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Comment: Ah Tucows... (Score 3, Insightful) 65

by Dwedit (#48614443) Attached to: A Domain Registrar Is Starting a Fiber ISP To Compete With Comcast

Ah...Tucows...
Download anything from them and it will be loaded with extra adware with a very tricky sequence of clicks to not install any of it. Yes, this even means not agreeing what looks like a license agreement, but is actually an offer to install crap.

I'd probably take even Comcast over them.

Comment: Aspect ratio (Score 1) 567

by Dwedit (#48573661) Attached to: The Case For Flipping Your Monitor From Landscape to Portrait

Portrait displays were great when monitors were still 4:3 aspect ratio rather than 16:9. You could get a desktop width of 1024, and be just like a standard monitor, except much taller. You can even see entire pages in your word processor. But if you rotate a 16:9 monitor, it just looks absurdly tall and hard to deal with.

Network

Ask Slashdot: Getting Around Terrible Geolocation? 100

Posted by timothy
from the ok-but-does-this-get-you-irish-citizenship? dept.
First time accepted submitter AvitarX writes W3C has the IP address where I work as showing up in Ireland (we are in the USA). This is a nuisance for a lot of reasons (many dates now display in European format, prices are listed in euros, search results redirect to google.ie). Some of these issues can be worked around, but it's frustrating. I have searched as best as I can, and only can find information on the geolocation API in HTML5. The office is on a static IP address from Comcast. When I visit whatismyipaddress.com all info is correct except for W3C's result. I have submitted that it is inaccurate; is there anything else I can do? Googling, I have only managed to find usage examples for web developers/designers.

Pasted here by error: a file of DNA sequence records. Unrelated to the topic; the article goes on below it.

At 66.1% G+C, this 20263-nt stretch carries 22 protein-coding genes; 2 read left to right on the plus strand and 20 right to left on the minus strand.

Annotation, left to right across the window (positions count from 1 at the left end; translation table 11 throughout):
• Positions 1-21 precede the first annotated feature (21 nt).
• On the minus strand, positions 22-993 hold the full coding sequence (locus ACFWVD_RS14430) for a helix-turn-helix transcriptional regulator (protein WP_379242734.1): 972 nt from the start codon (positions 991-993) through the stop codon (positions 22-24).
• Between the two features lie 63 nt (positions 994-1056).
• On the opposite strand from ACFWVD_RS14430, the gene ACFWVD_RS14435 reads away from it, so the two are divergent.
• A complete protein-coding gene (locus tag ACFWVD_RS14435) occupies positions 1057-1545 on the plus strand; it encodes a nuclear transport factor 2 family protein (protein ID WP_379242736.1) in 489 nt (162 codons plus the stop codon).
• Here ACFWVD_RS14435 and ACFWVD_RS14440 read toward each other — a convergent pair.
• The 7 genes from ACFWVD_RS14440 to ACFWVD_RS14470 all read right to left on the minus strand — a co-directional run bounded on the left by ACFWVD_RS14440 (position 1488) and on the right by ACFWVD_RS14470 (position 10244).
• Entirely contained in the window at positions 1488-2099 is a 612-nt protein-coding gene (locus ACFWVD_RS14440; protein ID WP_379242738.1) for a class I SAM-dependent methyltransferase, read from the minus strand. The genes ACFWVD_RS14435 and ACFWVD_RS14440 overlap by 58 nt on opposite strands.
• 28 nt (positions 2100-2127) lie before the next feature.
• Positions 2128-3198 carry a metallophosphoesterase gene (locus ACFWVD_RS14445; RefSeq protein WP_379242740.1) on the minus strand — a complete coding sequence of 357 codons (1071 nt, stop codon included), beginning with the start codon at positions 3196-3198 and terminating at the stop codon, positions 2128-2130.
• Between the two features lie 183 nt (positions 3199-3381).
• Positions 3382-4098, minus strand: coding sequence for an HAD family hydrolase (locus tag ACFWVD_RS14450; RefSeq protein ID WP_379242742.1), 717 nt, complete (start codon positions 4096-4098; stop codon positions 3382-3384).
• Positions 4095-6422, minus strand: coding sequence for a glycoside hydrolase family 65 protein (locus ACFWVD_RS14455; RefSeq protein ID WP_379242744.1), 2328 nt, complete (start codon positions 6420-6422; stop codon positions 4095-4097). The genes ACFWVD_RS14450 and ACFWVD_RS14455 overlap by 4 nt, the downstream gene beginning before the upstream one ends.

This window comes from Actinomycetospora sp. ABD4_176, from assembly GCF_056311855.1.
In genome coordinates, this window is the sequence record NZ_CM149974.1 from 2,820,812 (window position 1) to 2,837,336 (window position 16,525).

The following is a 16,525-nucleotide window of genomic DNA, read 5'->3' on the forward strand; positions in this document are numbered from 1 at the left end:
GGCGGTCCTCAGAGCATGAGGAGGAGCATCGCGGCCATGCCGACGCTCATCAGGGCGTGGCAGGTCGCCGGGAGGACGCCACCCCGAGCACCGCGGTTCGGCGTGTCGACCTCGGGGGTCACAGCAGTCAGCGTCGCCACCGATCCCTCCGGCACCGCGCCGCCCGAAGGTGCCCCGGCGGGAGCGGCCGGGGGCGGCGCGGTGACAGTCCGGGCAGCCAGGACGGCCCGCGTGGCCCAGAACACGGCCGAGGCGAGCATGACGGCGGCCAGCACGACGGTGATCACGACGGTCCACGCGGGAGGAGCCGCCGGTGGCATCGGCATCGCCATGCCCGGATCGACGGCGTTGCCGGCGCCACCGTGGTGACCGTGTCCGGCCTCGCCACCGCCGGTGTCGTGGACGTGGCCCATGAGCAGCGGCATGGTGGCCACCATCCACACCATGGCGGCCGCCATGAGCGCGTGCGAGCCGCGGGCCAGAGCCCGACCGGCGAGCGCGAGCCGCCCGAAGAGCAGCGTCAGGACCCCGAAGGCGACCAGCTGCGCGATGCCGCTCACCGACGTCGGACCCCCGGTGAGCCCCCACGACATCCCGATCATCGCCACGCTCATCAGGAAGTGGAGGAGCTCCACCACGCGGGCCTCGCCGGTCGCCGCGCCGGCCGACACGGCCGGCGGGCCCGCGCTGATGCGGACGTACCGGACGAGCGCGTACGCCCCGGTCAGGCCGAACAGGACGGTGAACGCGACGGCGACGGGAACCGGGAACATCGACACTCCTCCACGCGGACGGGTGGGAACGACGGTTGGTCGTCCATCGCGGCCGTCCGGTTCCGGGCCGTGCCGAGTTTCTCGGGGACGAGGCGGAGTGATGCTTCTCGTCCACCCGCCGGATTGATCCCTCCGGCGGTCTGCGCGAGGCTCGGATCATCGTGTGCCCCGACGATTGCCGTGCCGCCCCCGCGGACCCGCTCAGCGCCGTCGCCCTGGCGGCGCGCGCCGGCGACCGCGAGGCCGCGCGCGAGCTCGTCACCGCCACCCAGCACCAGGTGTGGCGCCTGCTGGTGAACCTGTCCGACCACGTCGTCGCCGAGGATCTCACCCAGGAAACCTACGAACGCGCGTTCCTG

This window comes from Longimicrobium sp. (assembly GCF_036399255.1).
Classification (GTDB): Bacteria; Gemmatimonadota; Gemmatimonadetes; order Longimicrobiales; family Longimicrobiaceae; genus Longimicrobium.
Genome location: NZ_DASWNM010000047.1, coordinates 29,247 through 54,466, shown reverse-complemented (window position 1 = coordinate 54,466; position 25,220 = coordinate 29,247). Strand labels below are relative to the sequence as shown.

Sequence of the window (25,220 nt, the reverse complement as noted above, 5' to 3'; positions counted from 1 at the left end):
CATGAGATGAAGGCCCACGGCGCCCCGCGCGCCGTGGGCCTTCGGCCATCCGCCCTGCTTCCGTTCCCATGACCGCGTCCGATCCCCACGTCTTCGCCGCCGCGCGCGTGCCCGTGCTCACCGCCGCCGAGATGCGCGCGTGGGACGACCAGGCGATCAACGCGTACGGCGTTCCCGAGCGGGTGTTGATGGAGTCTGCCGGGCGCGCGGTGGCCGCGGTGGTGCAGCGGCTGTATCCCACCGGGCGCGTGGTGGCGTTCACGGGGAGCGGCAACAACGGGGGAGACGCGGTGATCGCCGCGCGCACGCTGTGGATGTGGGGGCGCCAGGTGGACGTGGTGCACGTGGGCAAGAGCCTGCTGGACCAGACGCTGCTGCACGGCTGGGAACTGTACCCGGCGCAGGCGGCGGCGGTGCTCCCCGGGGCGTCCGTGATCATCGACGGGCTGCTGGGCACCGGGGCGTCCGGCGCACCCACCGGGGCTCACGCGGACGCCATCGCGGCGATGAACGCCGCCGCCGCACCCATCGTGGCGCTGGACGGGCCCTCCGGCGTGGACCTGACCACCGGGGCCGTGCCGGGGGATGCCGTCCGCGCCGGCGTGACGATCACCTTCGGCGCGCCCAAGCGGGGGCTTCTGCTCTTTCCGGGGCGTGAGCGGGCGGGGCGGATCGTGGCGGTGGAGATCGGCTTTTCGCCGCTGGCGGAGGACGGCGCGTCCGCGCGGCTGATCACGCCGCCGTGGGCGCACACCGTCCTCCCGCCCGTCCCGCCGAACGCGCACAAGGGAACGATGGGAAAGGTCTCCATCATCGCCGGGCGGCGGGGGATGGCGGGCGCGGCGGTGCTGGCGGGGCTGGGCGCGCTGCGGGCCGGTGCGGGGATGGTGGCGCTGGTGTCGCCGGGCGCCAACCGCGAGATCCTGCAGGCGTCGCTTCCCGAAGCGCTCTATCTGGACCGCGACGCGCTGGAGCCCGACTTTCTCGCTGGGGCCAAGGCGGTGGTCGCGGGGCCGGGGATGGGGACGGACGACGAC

Classic Games (Games)

Internet Archive Launches Arcade of Classic Games In the Browser 94

Posted by Soulskill
from the doing-good-work dept.
SternisheFan tips news that the Internet Archive has launched the "Internet Arcade," a collection of over 900 arcade games from the '70s, '80s, and '90s that are free to play in an emulated, browser-based environment. The Arcade makes use of JavaScript Mess, which the crew at the Archive has been working on for several years. Obviously, a lot of people are going to migrate to games they recognize and ones that they may not have played in years. They’ll do a few rounds, probably get their @$%^& kicked, smile, and go back to their news sites. A few more, I hope, will go towards games they've never heard of, with rules they have to suss out, and maybe more people will play some of these arcades in the coming months than the games ever saw in their "real" lifetimes. And my hope is that a handful, a probably tiny percentage, will begin plotting out ways to use this stuff in research, in writing, and remixing these old games into understanding their contexts.

Comment: Standard remote access (Score 2) 334

by Dwedit (#47932905) Attached to: Ask Slashdot: Remote Support For Disconnected, Computer-Illiterate Relatives

Use a SSH or VNC server, and also use a dynamic DNS client so you have a hostname instead of some random IP address, Then you can control the machine directly when it's online. VNC might be really slow over dialup though, you'd need to use Tight encoding with JPEG quality cranked all the way down to make it usable at all.

I usually end up tunneling VNC over SSH, and the VNC server only allows connections through the tunnel.

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